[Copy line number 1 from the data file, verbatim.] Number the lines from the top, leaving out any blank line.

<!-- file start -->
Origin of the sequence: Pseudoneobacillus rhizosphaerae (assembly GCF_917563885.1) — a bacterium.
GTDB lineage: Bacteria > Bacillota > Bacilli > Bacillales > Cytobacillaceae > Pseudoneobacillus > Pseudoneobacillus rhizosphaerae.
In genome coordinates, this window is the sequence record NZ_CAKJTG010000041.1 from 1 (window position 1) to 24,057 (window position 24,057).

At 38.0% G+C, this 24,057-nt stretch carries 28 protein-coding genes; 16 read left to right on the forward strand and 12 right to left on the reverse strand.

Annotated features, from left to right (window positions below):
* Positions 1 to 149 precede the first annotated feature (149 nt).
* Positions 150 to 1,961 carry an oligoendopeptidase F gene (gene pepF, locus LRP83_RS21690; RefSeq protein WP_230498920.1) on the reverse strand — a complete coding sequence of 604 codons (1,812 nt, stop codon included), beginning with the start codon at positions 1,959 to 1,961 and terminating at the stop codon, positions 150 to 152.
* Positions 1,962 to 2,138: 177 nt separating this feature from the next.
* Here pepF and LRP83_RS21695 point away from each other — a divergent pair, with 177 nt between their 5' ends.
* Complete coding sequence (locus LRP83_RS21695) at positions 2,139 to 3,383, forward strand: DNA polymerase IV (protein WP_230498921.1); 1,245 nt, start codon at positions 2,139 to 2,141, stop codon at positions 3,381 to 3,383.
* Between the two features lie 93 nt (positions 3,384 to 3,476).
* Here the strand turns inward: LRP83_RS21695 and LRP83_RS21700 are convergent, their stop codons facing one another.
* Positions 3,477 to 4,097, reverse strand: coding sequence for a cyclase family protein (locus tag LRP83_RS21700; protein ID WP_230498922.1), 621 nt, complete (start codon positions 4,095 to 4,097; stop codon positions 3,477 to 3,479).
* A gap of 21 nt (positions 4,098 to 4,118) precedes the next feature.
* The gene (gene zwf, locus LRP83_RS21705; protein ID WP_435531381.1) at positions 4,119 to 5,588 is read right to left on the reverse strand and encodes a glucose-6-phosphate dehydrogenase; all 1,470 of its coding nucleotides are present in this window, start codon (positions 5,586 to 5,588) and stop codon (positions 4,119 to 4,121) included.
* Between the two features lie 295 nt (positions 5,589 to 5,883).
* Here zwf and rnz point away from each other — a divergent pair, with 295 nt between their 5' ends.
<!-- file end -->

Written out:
Origin of the sequence: Pseudoneobacillus rhizosphaerae (assembly GCF_917563885.1) — a bacterium.